The Tick vs. Season One
Not all is well in the City, but it's good to be back
Reviewed by Ken Lieck, Fri., Sept. 22, 2006
The Tick Vs. Season One
Buena Vista Home Entertainment, $34.99
If your ears should happen to be assaulted by hyperexcited voices bellowing the word "Spoon!" at the top of their lungs and neither Britt Daniel nor Chef Gordon Ramsay are visible in the immediate vicinity it's a safe bet that you're within earshot of fans of Ben Edlund's muscle-brained, azure-antennaed superhero, the Tick. Give 'em a break: Said fans have been patiently waiting for a dozen years now, engaging in Tick talk and watching the clock while they waited for the animated adventures of the big blue bloodsucker (in name only) to be released on DVD. Well, at long last, the first 12 episodes, which originally ran in 1994 as part of Fox's kiddie lineup, are available for digital viewing on your plasma-screened home entertainment center, and for the most part, they're as much fun as your younger self thought. Though never as manic as the WB's concurrent Freakazoid, nor as self-consciously camp as Adam West's Batman series, the Tick nonetheless nearly always managed to provide a fun and funny program, equally entertaining to children and adults alike as he patrolled the streets of the City fighting evil. His insane over-the-top nature was nicely balanced by the down-to-earth protestations of the Monkees' Micky Dolenz as sidekick Arthur, and the show remains the only Saturday-morning TV series to feature voice work by all four members of the Firesign Theatre. Not all is well, however: This 2-disc set is not only devoid of any notable special features, but many buyers have complained of inferior picture quality; worse yet, despite the title, there's an episode downright missing from the set! ("Venture Bros." creator Chris McCullough, who wrote the absent episode, says the reason for its absence is "unknown ... but undoubtedly litigious in nature.") Still and all, if you like chuckles along with your derring-do, you could do worse than pick The Tick. Hey, there is a second audio track in French. You know that's gotta be funny, right?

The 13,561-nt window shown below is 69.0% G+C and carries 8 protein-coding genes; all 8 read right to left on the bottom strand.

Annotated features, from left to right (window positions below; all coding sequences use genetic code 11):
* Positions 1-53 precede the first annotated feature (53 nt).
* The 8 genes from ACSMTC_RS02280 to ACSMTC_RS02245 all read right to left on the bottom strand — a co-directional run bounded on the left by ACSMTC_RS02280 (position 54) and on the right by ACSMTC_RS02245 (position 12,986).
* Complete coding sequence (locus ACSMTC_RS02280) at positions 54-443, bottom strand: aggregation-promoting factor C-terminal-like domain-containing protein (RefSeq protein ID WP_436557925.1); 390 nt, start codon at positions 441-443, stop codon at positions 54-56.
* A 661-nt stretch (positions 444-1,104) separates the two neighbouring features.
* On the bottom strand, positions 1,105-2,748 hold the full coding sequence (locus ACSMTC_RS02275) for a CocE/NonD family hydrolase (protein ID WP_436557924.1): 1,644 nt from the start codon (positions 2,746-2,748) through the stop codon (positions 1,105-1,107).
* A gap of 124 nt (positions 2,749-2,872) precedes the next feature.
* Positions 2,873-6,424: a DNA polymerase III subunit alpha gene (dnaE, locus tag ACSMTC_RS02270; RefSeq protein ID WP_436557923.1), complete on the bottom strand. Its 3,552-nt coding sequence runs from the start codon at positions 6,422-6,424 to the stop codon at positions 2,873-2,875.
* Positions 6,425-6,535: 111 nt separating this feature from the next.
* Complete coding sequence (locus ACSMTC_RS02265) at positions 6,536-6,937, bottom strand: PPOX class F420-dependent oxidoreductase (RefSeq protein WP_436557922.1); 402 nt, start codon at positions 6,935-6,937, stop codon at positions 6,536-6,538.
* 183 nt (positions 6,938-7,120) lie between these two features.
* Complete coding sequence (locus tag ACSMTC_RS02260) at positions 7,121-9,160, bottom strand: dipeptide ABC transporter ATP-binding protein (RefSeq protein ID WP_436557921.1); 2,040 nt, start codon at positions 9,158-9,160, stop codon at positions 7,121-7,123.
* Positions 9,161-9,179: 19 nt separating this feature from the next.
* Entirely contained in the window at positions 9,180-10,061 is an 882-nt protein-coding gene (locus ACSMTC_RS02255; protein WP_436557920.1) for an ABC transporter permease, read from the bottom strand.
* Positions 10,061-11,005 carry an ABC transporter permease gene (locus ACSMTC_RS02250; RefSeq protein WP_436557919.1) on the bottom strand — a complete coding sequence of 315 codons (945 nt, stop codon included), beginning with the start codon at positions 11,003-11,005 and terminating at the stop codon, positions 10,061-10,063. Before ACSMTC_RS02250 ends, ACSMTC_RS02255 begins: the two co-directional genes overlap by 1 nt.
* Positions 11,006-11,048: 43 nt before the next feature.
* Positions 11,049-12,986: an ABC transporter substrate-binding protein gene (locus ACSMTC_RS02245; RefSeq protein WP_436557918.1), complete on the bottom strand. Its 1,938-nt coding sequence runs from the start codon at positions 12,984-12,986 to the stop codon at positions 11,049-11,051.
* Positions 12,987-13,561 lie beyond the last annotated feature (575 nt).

South Park: The Complete Eighth Season (Paramount Home Video, $49.99): All 14 episodes from the 1997 season on a 3-disc set. Parker & Stone let loose with both barrels on such deserving targets as Dragonball Z, Mel Gibson's Passion of the Christ, Wal-Mart, Paris Hilton, and a certain pedophilic King of Pop.
ALSO OUT NOW
Pinky and the Brain: Vol. 1 (Warner Home Video, $44.98): Spun off from Stephen Spielberg's Animaniacs, here's 22 episodes from the Emmy-nominated series about two lab mice plotting to take over the world from their lowly cage at Acme Labs. Available in this set for the first time on DVD.